The climate is continental, cooler than the Southern Rhône, consequently it looks very different. No lavender, no olives and the slopes are grassier. Summers are hot. Muscovite granite dominates with patches of schist and gneiss.
Lighter bodied, paler and more fragrant wine redolent with rosé and violets are typical. People often talk about black pepper (rotundone) in Syrah. You rarely find it any more, only in cooler vintages such as 2021. It’s increasingly rare as the climate warms up. Violet, rose and black pepper are the traditional hallmarks of cool climate Syrah.
Red wines of Southern Saint Joseph
The wines of the Southern end of Saint Joseph tend to be more sturdy, broader and more concentrated. The style here is a little bit different, particularly around Tournon. Powerful tannic wines are born of decomposed granite. The climate is slightly warmer, so the wines are generally more concentrated, more tannic.
The Saint Joseph wines we tasted…
Les Terriens Saint Joseph, Red, 2020, 13% abv
From a négociant based in Chavanay, which is in the north of Saint Joseph, this wine is made from 100% Syrah grown on south-facing vineyards with granitic sub-soil; the fruit destemmed and the wine then aged for 20 months in barriques and demi-muids, (20% new). This is classic: red fruit, spice, finesse, power, but fresh and light-bodied with a decent acidity. The wine has a more upright feel – lighter and more fragrant, with structures that feel fresh and pure.
In terms of texture you get this slightly chiselled feel to the palate even when the tannins are quite light and ethereal; they are still edgy which gives a palate-cleansing affect. The wine is pretty and requires careful consideration when pairing to avoid overpowering the delicate nuances in the glass.
Retail price: £24.99 Red Fox Wines (2018)
Domaine Pierre-Jean Villa, Red, ‘Preface’ 2020, 13% abv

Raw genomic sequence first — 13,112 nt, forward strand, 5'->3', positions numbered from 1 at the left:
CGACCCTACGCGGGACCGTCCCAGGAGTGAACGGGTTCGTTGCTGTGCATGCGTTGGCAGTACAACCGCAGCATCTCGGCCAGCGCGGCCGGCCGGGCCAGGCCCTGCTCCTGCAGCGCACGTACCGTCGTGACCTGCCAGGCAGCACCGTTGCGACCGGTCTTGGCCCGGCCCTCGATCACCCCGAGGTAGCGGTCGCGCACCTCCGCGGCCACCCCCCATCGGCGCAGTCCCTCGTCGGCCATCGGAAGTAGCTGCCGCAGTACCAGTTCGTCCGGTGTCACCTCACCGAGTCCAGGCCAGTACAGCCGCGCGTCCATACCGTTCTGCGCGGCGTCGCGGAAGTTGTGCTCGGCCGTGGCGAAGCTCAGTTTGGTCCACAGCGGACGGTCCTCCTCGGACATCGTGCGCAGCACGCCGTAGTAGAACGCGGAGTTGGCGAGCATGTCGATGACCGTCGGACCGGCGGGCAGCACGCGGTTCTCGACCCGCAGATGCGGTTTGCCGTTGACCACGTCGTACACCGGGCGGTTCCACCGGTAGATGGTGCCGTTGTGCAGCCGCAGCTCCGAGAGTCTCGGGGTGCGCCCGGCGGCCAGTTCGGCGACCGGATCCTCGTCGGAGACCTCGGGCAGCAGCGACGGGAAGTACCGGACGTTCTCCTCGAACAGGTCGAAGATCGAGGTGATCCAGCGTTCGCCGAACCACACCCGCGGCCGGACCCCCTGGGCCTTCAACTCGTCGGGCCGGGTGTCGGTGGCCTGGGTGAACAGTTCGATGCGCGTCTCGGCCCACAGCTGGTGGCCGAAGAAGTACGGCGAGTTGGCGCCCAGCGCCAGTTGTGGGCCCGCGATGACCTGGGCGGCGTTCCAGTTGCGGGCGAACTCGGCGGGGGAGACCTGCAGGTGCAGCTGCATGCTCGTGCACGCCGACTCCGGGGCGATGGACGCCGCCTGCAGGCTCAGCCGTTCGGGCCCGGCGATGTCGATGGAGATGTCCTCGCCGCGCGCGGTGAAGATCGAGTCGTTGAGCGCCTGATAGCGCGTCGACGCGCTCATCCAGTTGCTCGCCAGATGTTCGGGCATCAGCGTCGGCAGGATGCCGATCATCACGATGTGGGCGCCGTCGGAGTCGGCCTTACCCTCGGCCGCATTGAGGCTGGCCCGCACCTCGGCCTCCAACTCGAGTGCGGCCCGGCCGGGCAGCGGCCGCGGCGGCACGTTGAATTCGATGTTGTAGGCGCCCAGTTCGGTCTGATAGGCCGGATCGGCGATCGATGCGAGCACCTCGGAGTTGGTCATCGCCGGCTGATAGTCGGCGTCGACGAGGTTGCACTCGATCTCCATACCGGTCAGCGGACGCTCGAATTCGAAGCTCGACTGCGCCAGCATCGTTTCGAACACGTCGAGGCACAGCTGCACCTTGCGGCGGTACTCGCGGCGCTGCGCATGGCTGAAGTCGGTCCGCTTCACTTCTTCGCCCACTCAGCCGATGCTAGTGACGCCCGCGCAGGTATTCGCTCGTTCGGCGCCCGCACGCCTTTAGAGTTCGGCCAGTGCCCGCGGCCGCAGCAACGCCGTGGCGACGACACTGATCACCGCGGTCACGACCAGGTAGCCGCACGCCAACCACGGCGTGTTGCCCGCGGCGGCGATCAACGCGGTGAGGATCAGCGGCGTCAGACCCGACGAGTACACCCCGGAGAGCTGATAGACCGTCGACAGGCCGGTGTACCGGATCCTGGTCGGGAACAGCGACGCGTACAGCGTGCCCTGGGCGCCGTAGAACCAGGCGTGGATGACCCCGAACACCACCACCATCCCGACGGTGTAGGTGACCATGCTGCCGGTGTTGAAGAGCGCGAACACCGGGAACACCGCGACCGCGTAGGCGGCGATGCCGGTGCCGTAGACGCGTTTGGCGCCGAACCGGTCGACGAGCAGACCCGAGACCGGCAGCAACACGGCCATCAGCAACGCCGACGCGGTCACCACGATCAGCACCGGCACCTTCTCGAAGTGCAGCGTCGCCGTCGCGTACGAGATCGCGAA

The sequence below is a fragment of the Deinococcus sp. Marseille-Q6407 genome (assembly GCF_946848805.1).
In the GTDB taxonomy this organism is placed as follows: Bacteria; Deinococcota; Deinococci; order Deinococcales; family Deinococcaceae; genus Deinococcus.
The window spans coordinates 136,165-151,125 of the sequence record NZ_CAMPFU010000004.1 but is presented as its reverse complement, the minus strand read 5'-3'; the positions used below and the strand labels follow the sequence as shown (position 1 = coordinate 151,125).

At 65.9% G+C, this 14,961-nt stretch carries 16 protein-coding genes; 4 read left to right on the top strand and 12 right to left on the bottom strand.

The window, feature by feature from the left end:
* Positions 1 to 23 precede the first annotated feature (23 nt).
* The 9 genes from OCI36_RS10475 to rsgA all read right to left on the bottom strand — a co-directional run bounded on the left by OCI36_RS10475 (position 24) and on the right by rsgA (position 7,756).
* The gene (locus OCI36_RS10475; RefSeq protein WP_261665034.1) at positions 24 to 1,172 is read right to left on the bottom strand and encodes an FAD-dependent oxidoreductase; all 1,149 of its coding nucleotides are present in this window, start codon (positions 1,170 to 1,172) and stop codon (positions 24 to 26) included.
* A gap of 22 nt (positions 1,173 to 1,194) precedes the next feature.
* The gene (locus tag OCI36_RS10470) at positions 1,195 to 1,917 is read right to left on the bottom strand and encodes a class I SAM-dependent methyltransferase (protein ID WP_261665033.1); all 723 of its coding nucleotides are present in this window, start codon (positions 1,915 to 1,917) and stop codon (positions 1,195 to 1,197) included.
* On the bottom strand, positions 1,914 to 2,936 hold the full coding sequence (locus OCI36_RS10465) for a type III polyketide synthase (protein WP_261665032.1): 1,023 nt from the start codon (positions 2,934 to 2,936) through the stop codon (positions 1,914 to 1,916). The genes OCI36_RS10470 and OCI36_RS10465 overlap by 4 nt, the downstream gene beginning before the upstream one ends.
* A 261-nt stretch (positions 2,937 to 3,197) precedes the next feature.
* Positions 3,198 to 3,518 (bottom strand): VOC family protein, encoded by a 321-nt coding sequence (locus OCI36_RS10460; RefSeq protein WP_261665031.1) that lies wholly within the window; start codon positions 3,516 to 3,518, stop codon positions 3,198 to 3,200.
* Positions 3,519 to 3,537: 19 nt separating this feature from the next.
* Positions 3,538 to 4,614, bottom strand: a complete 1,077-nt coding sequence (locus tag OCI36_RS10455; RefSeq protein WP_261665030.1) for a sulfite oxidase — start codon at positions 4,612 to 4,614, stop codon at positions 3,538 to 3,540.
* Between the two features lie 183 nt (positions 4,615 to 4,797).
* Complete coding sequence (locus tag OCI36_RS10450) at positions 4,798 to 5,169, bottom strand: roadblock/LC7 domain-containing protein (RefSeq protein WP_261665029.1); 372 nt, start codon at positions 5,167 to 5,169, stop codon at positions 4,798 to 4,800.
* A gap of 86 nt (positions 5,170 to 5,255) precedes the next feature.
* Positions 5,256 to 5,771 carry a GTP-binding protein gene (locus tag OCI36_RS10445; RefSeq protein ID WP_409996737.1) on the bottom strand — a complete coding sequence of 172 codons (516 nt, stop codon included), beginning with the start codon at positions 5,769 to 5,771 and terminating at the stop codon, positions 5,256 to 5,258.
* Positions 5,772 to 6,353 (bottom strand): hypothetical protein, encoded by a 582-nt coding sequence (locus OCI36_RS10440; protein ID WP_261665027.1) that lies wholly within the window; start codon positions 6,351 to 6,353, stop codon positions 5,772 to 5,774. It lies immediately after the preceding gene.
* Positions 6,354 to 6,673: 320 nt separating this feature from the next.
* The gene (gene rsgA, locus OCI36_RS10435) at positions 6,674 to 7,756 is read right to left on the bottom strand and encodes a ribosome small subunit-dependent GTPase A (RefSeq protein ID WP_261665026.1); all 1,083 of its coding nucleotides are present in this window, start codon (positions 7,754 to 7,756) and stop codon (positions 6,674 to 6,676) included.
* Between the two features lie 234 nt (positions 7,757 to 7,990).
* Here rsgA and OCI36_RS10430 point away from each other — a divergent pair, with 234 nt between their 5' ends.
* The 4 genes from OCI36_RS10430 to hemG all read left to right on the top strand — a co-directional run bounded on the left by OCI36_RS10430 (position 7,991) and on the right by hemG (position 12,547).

Based in Chavanay, north of Saint Joseph, Burgundian Pierre-Jean Villa, helped to establish Les Vins de Vienne which has amassed 17ha since 2007. He’s a brilliant winemaker. This wine is made from old vine Syrah dating back to 1934 (20%) and the rest from the late 1970s. It is grown on pockets of schist and gneiss and is 60% destemmed and aged for 20-22 months in 60% new 228-litre oak barriques, 40% old. Unfiltered. The wine is fresh, cool, elegant and floral, it offers a spray of sweet blossom notes; Parma violets, rose, red cherry, deep black fruit and a splash of black olive. Moreish chalky-fine tannins.
Retail price: £36.89 Stannary Street (2021)
Domaine Coursodon, Red, L’Olivaie 2021, 13% abv
Based in Mauves (together with a clutch of great winemakers), highly regarded, fifth generation, Jérôme Coursodon makes Saint Joseph from 16 hectares of old south east-facing bush vines grown on wooden stakes.
2021 was a difficult vintage marred by frost all over France, wet and rainy too. Many grapes struggled to ripen; you may find greenness in the reds although the whites did really well.
This wine is 100% Syrah, grown on granite, the fruit is then destemmed, and the wine aged for 15 months in barriques, (15% new). Broader, more intense, more concentrated with ripe blackberry fruit and meaty, savoury notes of tapenade. Full bodied and palate-coating. Delicious.
Retail price: £42 (James Nicholson) (2020)
Importer: Charles Taylor
Maison Delas Frères, Red, ‘Sainte-Epine’ 2020, 13% abv
Single vineyard wine from Saint-Jean de Muzols, southern Saint Joseph – the vineyard being located on the other side of the Hill of Hermitage at the same altitude. The wine is made from 100% Syrah, grown on granite, then aged for 16 months in barriques, 50% new. The 2020 vintage was warm and steady but there is a lovely consistent freshness in the wine. Concentrated and fresh, still very young, the wine is smooth, full bodied and dense, powerful, broad and ‘basey’, with notes of cola and clove that come from the oak. Deeply delectable.